Effect of yeast-fermented and sour-dough making processes on physicochemical characteristics of β-glucan in whole wheat/oat bread.
Gamel, T.H., Abdel-Aal, E-S.M., and Tosh, S.M. (2015). "Effect of yeast-fermented and sour-dough making processes on physicochemical characteristics of β-glucan in whole wheat/oat bread.", Food Science and Technology - LWT, 60(1), pp. 78-85. doi : 10.1016/j.lwt.2014.07.030 Access to full text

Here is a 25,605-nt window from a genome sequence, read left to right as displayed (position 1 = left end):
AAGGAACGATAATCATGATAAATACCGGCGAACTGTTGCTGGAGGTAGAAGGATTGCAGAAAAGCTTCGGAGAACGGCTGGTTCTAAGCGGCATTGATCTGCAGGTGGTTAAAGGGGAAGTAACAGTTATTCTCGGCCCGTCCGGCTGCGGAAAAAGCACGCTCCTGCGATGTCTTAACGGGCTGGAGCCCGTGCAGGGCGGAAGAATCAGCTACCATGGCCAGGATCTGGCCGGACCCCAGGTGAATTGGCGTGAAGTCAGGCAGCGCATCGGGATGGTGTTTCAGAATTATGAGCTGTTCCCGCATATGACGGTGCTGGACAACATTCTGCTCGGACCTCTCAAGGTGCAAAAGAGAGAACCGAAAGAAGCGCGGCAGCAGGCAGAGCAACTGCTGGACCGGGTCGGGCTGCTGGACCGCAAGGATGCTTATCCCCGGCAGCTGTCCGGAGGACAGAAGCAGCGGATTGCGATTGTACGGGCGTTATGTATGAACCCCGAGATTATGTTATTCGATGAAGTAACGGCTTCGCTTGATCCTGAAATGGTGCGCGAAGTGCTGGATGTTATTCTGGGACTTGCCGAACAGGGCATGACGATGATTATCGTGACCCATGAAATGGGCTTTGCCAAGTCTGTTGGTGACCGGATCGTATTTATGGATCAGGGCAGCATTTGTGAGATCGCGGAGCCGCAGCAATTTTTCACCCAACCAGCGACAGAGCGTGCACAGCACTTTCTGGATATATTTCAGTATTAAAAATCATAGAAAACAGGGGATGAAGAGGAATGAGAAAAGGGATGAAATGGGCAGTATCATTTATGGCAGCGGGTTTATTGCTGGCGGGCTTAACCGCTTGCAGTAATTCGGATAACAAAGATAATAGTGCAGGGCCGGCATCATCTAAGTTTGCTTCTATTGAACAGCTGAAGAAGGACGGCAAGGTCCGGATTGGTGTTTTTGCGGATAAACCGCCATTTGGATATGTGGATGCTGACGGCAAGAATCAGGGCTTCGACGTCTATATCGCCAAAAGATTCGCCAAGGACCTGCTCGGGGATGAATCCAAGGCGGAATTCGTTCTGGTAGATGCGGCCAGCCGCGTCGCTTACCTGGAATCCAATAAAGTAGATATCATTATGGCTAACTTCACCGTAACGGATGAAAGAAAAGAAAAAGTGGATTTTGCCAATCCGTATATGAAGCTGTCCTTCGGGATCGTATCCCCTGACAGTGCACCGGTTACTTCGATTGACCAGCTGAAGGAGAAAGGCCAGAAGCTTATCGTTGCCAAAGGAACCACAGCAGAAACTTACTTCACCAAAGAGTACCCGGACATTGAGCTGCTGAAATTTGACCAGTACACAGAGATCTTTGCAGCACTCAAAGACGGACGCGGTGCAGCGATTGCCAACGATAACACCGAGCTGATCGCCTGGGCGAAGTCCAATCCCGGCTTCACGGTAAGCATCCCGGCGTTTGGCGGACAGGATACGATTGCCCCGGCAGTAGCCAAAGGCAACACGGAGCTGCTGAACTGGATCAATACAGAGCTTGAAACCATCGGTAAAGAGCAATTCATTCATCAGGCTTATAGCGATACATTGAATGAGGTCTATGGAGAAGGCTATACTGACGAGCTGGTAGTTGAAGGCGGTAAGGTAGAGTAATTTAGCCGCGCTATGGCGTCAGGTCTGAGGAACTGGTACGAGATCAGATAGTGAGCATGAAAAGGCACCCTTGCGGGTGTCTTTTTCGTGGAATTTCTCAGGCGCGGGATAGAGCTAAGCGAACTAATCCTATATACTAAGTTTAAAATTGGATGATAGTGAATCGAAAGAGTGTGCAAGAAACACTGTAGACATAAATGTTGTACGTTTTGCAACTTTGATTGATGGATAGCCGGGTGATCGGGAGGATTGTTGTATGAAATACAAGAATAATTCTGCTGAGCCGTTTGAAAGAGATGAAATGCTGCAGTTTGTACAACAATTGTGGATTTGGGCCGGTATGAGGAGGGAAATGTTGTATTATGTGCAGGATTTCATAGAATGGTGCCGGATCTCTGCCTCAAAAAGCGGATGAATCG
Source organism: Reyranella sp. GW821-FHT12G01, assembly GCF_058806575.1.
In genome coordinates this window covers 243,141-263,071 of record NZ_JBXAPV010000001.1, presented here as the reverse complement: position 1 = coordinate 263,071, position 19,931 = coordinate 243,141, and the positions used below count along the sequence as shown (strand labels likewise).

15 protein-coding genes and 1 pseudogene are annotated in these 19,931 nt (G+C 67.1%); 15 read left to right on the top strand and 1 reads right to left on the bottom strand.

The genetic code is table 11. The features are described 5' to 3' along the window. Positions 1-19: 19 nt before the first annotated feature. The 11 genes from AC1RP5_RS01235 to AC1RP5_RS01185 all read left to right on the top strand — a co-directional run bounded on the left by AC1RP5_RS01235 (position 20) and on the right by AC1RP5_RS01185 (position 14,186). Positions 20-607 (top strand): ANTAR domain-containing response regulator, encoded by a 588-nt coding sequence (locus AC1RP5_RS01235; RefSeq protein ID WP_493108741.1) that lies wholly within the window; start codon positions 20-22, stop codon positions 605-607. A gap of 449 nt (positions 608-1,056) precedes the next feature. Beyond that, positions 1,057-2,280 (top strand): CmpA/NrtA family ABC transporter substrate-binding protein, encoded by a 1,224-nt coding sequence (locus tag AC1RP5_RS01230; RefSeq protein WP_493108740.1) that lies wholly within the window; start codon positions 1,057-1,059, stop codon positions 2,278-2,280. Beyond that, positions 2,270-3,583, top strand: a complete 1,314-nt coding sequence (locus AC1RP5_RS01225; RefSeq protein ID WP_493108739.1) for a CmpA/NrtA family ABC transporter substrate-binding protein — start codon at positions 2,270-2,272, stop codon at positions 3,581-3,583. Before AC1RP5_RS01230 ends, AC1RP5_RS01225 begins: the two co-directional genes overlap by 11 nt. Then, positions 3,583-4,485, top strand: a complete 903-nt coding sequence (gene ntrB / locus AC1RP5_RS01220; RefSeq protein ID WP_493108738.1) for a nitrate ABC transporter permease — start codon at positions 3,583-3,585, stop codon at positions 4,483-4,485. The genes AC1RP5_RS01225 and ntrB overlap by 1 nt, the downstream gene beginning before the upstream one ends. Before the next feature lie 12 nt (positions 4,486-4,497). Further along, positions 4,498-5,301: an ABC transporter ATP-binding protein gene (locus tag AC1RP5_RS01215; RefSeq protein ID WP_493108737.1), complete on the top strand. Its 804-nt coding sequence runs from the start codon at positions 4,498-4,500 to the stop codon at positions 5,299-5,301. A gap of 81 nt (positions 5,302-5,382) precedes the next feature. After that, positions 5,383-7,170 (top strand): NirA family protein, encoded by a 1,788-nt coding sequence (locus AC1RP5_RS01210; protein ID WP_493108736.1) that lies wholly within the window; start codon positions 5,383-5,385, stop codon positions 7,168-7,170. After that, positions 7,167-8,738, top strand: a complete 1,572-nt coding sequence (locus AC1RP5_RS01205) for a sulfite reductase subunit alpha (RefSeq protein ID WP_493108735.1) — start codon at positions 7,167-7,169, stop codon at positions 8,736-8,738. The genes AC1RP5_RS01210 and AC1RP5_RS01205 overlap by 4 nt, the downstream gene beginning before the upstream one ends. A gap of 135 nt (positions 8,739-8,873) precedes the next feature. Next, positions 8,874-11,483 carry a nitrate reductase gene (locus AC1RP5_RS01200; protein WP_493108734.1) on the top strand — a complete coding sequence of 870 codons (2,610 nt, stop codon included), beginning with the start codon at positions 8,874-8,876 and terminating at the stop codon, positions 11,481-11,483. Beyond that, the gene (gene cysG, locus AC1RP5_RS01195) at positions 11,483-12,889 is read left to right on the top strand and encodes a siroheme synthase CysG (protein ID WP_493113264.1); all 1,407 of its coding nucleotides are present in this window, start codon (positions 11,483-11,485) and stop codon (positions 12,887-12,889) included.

Consumption of breads containing whole grains or functional ingredients rich in dietary fiber and β-glucans has shown a dramatic increase because of their health benefits. Since bioactivity of β-glucan has been linked with its physicochemical properties, the current study was designed to investigate the effects of straight-, sponge- and sour-dough bread making processes on physicochemical characteristics of β-glucan in whole wheat/oat bread. The presence of β-glucan-degrading enzymes in the whole wheat flour used in this study were found to depolymerize β-glucan at a rate of 0.054 min−1, causing a significant reduction in β-glucan molecular weight (Mw) during dough process. Sour- and sponge-doughs had lower rates of β-glucan depolymerization, resulting in breads with medium to high β-glucan Mw range (600–1087 kg/mol) compared to straight-dough method. Dough pH, titratable acidity and fermentation plus proofing time showed significant impacts on β-glucan Mw and viscosity, but not on solubility. Acetic and propionic acids were present in all doughs, whereas lactic acid was only found in sour-dough. Generally, sour-dough bread showed better potential over yeast-fermented breads in terms of preserving β-glucan Mw and viscosity during baking process when a blend of whole wheat flour and oat bran was used.
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